Leads 100, 101 provide inputs to a NAND circuit 103 of which the output 104 is a first input to a NAND circuit 106, and lead 102 is connected as a second input to NAND circuit 106 having lead 107 as its output. The combination of NAND circuits 103, 106 and their input and output leads constitutes a gate circuit interposed between frequency divider 99 and an electroacoustic transducer or speaker 110. When enabled to do so, such gate circuit is adapted to transfer the 874 Hz tone signal from frequency divider 99 in intermittent bursts to speaker 110 to cause it to generate sound waves heard as bursts of audible ringing. That ringing is known as "pseudo-ringing" because it is produced as a substitute for, and in lieu of, the "true" ringing which would be produced by the ringer (not shown) in telephone set 12 if that set were to be connected in circuit with central office 22 when the latter is sending ringing current to station 11.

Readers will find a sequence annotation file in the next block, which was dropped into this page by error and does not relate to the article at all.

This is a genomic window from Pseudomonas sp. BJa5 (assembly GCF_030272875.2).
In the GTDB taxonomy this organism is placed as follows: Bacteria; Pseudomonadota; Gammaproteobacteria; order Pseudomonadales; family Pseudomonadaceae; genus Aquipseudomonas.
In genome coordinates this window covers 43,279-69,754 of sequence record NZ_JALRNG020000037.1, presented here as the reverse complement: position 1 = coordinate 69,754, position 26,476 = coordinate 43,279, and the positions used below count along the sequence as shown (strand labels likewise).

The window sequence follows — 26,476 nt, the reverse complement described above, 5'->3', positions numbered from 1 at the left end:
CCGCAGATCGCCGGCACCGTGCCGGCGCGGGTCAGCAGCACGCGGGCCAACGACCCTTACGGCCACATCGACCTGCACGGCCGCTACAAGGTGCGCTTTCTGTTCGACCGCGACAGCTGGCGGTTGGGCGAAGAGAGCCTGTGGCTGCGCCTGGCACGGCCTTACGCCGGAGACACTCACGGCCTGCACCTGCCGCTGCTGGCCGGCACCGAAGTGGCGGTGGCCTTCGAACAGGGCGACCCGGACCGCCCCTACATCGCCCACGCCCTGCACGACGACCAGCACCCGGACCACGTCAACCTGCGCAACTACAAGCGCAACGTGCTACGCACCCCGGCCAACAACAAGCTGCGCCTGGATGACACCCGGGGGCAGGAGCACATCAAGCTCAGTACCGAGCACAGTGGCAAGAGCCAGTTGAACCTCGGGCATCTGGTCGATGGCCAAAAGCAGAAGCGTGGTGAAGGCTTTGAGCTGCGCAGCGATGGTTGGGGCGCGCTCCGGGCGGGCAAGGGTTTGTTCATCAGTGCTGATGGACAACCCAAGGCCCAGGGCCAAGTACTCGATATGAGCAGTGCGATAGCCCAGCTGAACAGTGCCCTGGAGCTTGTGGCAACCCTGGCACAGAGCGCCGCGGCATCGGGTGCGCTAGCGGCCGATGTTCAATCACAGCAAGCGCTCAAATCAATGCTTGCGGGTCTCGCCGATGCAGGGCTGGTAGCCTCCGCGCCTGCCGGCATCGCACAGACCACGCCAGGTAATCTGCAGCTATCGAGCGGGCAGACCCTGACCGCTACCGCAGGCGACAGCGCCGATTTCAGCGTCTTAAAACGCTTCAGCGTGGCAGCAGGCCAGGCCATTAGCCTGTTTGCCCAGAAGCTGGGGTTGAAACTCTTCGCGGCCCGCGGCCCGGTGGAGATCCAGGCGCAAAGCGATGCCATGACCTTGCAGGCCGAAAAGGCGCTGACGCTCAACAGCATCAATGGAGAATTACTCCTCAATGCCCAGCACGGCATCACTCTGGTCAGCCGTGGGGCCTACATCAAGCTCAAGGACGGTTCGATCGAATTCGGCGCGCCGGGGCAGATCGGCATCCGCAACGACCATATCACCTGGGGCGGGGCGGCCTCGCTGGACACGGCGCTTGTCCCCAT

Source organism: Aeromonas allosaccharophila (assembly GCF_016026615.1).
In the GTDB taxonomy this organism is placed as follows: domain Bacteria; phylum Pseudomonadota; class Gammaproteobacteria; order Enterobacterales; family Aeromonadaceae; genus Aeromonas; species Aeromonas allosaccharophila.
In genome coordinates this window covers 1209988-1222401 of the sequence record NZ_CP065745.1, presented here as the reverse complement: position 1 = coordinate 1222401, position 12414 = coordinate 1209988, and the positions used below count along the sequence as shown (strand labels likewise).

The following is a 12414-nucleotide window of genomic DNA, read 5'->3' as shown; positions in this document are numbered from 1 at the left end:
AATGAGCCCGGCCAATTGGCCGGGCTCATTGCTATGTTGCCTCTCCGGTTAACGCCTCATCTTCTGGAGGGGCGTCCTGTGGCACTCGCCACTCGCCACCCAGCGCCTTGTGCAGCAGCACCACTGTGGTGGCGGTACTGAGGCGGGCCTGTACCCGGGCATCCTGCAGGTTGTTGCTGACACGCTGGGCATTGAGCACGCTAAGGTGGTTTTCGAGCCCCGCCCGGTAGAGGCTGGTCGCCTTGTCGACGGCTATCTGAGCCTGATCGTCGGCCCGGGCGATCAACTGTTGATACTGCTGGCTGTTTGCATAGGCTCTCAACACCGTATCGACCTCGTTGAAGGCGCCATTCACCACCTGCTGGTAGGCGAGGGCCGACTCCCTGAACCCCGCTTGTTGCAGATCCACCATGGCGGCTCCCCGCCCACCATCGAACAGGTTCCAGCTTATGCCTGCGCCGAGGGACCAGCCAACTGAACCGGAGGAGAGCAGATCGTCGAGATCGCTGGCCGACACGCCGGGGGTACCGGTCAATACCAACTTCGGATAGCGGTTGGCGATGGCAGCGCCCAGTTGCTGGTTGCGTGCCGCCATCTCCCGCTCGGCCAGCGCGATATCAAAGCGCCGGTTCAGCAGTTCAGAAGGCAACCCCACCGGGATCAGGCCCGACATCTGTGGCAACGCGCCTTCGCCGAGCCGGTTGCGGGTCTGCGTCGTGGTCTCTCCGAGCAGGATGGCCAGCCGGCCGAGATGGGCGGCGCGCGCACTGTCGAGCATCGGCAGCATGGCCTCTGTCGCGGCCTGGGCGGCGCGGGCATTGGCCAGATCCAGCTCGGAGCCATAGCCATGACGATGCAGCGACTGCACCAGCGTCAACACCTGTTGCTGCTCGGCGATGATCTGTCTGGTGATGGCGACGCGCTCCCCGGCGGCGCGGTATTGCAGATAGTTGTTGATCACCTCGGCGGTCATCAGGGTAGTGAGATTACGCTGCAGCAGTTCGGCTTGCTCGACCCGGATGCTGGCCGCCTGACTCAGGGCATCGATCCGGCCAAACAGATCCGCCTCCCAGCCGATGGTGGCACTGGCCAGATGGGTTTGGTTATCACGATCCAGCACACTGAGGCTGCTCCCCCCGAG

The same trigger output pulse from NOR circuit 79 which drives flip-flop 80 to active state serves to trigger a delay means in the form of a timer 115 to produce on a lead 114 a high square wave converted by an inverting NAND circuit 116 to a low square wave and then applied to the lead 104 of the mentioned gate circuit. The application of such wave to such circuit disables such circuit from transferring the tone signal from frequency divider 99 to speaker 110 for a delay period which may vary in length but has a maximum length of 2.5 seconds. Hence, for that period, no audible pseudo-ringing will be produced at station 11 by speaker 110.
The delay of pseudo-ringing at station 11 for a period after the call's sender at station 23 hears the removal of ringback from office 22 (signaling completion of the call at station 11) is an expedient permitting determination at station 11 as to whether or not the call is in an "unwanted" or other specified category. Such determination is made as follows.